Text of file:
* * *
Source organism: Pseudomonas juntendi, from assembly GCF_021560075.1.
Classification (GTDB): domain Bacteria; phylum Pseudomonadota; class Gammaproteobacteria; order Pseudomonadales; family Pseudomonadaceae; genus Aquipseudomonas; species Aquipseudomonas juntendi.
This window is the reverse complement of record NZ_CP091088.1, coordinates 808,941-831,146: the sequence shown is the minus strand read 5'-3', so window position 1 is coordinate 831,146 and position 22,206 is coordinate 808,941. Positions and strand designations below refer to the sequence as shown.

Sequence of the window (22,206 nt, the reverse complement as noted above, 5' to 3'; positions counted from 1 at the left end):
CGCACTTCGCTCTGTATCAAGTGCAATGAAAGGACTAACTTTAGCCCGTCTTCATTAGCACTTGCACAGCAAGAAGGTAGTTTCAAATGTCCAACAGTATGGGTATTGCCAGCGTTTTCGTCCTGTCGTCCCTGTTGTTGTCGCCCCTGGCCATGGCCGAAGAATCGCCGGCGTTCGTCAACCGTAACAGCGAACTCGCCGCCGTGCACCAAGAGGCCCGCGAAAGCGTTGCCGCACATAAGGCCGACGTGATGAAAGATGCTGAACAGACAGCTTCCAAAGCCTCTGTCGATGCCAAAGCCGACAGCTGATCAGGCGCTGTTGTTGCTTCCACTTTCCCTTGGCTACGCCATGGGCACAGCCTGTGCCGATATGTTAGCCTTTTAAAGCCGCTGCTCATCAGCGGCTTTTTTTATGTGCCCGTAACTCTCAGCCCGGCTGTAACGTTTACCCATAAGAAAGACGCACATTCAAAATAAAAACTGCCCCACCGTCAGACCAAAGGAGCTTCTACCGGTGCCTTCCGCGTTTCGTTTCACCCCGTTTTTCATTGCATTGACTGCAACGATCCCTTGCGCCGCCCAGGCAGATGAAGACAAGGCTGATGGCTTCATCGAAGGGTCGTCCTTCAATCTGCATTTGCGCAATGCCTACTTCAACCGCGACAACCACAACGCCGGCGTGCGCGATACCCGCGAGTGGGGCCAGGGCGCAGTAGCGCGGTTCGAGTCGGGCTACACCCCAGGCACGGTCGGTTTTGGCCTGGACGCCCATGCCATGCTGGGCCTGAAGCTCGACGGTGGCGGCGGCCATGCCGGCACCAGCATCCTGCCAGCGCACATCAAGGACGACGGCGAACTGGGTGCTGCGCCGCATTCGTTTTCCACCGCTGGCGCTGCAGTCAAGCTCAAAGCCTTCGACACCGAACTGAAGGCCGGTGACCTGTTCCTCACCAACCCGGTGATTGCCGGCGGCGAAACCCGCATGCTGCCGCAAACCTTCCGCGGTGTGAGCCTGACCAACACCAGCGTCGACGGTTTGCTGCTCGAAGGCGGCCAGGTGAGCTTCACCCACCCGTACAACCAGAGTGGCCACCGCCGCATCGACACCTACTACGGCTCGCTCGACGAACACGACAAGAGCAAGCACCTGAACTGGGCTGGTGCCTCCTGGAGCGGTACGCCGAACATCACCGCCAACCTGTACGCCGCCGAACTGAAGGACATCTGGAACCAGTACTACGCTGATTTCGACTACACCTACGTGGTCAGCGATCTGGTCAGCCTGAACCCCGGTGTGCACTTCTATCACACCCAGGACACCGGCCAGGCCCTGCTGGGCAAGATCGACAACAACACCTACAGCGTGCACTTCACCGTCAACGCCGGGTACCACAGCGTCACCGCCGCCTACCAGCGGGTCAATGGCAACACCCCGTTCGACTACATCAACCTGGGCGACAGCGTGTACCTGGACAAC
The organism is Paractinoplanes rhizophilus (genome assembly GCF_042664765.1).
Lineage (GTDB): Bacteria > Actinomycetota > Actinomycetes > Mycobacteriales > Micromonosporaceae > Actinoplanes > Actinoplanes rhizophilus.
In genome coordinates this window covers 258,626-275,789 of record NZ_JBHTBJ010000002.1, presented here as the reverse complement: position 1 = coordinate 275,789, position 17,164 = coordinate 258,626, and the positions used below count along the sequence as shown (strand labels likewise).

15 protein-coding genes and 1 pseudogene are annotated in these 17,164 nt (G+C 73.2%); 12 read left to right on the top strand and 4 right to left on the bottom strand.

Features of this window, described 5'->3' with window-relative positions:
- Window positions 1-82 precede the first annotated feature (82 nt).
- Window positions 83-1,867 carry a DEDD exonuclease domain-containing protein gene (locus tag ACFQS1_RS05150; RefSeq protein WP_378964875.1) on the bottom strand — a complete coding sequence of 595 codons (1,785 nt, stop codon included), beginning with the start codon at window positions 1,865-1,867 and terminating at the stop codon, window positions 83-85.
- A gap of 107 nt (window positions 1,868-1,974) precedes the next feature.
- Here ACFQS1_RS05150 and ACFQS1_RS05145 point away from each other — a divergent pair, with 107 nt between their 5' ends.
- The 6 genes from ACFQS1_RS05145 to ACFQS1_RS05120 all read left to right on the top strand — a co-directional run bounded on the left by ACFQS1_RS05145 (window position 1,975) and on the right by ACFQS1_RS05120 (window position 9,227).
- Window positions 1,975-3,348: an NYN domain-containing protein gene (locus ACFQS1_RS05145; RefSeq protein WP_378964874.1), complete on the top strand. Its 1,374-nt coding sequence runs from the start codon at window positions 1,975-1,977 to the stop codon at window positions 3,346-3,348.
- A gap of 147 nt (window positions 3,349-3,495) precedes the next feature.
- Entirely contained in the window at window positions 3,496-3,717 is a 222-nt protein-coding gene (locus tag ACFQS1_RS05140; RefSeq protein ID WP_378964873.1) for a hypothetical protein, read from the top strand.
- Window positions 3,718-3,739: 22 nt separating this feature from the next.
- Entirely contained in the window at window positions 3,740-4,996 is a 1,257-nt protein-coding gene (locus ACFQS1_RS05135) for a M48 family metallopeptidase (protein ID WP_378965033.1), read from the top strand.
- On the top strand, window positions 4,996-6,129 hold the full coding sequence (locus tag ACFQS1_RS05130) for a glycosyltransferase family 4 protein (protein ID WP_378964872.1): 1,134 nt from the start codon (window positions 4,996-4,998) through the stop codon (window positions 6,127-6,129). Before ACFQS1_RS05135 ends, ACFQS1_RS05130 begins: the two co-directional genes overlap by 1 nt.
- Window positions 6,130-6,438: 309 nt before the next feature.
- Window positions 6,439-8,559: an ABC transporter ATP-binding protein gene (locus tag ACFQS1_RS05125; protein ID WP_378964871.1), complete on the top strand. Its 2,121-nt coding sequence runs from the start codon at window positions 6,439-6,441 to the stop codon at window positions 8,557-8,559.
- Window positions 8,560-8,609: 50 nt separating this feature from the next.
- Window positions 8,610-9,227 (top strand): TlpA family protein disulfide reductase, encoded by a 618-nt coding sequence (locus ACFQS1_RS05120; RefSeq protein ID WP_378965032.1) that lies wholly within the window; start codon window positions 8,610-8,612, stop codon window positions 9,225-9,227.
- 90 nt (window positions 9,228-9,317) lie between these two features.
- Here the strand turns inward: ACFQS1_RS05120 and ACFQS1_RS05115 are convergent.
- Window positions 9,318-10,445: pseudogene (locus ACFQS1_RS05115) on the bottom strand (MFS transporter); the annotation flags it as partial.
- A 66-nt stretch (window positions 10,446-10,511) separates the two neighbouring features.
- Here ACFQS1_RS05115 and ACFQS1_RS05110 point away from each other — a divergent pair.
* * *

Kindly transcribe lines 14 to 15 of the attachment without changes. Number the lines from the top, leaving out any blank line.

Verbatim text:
- Here ACFQS1_RS05150 and ACFQS1_RS05145 point away from each other — a divergent pair, with 107 nt between their 5' ends.
- The 6 genes from ACFQS1_RS05145 to ACFQS1_RS05120 all read left to right on the top strand — a co-directional run bounded on the left by ACFQS1_RS05145 (window position 1,975) and on the right by ACFQS1_RS05120 (window position 9,227).